All Notes | Collapse
"After Spring" (1983)
"After Spring" was written between 1982-83 when the composer
was living in Seattle.
The piece starts with a simple five-note theme, which is slowly
developed, expanded, recycled and varied. From a single melody
gradually chords are formed. Perfect fifth is a significant interval,
as a part of the melody at first, then it grows towards the end
of the piece into a section which consists of harmonies made up
of superimposed fifths.
The formal aspect of "After Spring" is similar to the general
construction of a traditional Chinese Qin piece. Basically it
can be divided into five sections: 1. "Loose" rhythm, slow tempo,
what the qin players called "Loose beginning." 2. Gradually enters
the main theme, called "Into the tune" — becomes more regular
rhythmically. The five-note theme is repeated and developed, the
music comes to a high point. 3. A highly contrasting passage brings
the music to "Into Slow" section. 4. As the piece has the tendency
to end, new material derived from old appears, leading the piece
to a new stage, which is called "Start again." 5. Finally the
theme is briefly restated, called "Ending sound."
This composition received the hightest honor in 1987 at the
"Shanghai Music Competition," which was the first international
composers' contest that took place in China.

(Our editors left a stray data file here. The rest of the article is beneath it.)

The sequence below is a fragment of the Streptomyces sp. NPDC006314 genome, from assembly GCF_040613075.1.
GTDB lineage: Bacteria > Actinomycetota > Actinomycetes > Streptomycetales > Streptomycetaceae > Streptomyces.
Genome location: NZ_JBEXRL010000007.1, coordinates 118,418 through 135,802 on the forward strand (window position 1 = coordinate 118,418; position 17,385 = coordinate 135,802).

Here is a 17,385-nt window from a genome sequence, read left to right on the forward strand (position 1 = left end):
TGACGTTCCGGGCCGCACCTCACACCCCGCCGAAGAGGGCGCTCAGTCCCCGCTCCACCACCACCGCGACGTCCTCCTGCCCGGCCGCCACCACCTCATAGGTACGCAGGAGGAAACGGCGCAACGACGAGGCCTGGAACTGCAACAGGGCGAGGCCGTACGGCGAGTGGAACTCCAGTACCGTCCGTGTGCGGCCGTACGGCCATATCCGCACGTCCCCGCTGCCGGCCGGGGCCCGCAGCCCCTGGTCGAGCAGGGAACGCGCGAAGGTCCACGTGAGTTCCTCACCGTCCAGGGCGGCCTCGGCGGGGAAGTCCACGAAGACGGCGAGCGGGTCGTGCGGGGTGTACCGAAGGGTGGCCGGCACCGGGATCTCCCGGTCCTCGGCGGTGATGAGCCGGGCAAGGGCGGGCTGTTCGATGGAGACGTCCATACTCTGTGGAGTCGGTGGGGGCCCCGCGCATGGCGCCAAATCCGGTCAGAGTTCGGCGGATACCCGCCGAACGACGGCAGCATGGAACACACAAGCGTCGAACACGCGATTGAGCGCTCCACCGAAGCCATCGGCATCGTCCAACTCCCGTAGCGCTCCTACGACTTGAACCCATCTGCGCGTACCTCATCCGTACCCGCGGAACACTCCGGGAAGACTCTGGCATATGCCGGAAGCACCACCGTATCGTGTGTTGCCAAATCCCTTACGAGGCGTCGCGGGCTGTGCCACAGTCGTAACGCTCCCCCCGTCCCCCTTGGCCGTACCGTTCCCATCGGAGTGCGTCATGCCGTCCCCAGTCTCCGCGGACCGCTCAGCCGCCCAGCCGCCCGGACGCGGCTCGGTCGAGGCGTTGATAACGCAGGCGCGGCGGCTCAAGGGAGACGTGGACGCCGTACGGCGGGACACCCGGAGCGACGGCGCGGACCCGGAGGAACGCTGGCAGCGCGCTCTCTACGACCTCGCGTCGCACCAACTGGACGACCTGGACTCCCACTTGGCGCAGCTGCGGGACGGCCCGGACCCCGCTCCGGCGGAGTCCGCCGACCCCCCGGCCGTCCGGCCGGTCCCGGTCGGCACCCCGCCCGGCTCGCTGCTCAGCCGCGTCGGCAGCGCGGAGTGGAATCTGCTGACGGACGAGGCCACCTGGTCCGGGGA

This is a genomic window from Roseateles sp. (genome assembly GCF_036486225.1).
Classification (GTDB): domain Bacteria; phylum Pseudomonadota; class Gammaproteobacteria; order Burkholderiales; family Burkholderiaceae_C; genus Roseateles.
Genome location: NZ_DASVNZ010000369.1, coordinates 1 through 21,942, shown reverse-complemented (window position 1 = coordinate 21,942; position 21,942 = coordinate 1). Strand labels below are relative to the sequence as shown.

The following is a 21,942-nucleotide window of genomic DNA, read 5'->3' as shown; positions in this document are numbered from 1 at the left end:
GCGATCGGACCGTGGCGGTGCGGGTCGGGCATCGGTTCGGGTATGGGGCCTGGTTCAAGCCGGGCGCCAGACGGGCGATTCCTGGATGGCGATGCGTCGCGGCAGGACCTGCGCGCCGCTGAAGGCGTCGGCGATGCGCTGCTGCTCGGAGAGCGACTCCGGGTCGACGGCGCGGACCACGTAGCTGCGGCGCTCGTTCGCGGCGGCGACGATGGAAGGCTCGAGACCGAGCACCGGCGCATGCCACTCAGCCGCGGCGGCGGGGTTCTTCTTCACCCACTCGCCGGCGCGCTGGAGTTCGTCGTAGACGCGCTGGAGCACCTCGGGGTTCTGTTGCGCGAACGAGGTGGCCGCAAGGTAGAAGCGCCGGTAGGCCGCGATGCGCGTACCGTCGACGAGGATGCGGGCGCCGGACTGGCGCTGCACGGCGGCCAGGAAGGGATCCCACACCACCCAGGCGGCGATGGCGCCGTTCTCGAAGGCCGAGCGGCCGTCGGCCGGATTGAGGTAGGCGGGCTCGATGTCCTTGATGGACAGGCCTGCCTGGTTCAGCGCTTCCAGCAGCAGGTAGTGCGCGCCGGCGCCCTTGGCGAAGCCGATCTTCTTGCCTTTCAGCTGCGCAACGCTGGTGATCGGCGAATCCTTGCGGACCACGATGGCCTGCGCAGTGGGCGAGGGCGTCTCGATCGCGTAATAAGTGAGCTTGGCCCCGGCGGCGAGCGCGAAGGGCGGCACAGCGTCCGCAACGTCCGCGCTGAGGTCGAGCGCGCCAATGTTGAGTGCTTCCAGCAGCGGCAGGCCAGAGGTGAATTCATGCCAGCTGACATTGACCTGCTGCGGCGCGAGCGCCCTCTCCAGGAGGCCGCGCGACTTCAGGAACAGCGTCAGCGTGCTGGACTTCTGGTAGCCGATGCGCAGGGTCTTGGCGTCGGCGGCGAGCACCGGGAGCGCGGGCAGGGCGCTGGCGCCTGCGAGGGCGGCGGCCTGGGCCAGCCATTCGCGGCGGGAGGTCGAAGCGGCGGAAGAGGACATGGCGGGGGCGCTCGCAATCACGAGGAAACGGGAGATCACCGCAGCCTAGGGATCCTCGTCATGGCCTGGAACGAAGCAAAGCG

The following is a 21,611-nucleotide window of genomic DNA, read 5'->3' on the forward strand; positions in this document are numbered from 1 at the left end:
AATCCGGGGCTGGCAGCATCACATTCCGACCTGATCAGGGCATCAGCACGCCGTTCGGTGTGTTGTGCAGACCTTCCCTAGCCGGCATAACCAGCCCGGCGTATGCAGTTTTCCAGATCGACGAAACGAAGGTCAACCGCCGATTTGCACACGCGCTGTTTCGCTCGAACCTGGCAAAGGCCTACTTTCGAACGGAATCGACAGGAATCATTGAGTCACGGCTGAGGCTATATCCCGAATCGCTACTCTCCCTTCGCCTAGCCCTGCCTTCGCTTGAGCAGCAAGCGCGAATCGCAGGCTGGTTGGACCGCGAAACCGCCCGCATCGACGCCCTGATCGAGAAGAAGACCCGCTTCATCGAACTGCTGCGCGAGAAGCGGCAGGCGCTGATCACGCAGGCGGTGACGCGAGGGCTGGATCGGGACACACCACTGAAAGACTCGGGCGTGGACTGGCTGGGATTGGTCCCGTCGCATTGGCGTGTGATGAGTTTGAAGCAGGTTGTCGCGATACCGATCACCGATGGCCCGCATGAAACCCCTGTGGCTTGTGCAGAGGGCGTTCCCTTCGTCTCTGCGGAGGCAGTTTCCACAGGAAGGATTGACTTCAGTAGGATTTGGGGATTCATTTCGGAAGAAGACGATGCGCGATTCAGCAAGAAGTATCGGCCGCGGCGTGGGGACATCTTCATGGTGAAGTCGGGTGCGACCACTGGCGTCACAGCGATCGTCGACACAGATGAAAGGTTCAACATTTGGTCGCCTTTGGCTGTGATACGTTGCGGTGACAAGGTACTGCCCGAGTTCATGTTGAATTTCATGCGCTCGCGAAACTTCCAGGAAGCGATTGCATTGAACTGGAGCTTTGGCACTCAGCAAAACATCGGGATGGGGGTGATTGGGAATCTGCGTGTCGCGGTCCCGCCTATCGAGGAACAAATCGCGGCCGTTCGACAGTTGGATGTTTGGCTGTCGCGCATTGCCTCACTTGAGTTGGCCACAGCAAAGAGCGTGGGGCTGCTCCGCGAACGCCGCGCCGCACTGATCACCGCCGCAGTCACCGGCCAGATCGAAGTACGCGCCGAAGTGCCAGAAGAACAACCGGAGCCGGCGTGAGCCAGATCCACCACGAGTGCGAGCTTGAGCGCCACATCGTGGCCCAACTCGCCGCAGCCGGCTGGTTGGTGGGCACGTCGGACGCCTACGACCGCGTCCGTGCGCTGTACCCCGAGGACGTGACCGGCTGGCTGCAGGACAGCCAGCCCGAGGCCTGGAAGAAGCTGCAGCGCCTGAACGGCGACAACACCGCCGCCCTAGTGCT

"Another Spring" (1988)
"Another Spring" is the third of my "Spring series"
which features piano in various ensemble settings. It emphasizes
the linear aspect of the piano, as both alto flute and cello are
primarily melodic instruments. The object is to form a harmonious
whole while retaining the individual quality of each instrument.
"Atlas" uses the idea of an oriental carpet as a point
of departure. It contains repetitive elements analogous to the border
pattern, then evolves into a centerpiece which makes up the main
section of the work. Much of the musical material consists of melodic
fragments, similar to Gushe, a Persian melodic type, literally meaning
corner, part, and angle. Attracted by the name of this ensemble,
I picture this piece as an imaginary musical atlas, moving through
the many lands where all the instruments come from.
The major challenge for me in composing this work is to find
an appropriate musical context for all the instruments of Central
Asia, Europe and China to co-exist, without compromising their
own individual identities. At first, they seem to be in a foreign
territory, playing music that is not familiar; gradually they
reveal their own "ethnic" characteristics. As the piece
progresses, they seek to find a common ground, a common language,
and harmony. For a moment, they seem to have arrived at the goal
only to drift off again into silence.
I am very grateful to have the opportunity to compose this piece,
which is dedicated to my friend Juliette Moran, whose enthusiasm
to life has been an inspiration for me. She always says: "We
are all from the same genetic pool, there is only one race, the
human race." I had this sentence in mind all through the
months while I was working on this composition. Even though all
the instruments seem to have their own national characteristics,
they all stem from the same source. It's fascinating to me how
Ud became lute in Europe, Pipa in China and Biwa in Japan. Maybe
one day all nations will co-exist in peace, just like in our little
musical world, with all the musicians from different countries
playing happily together.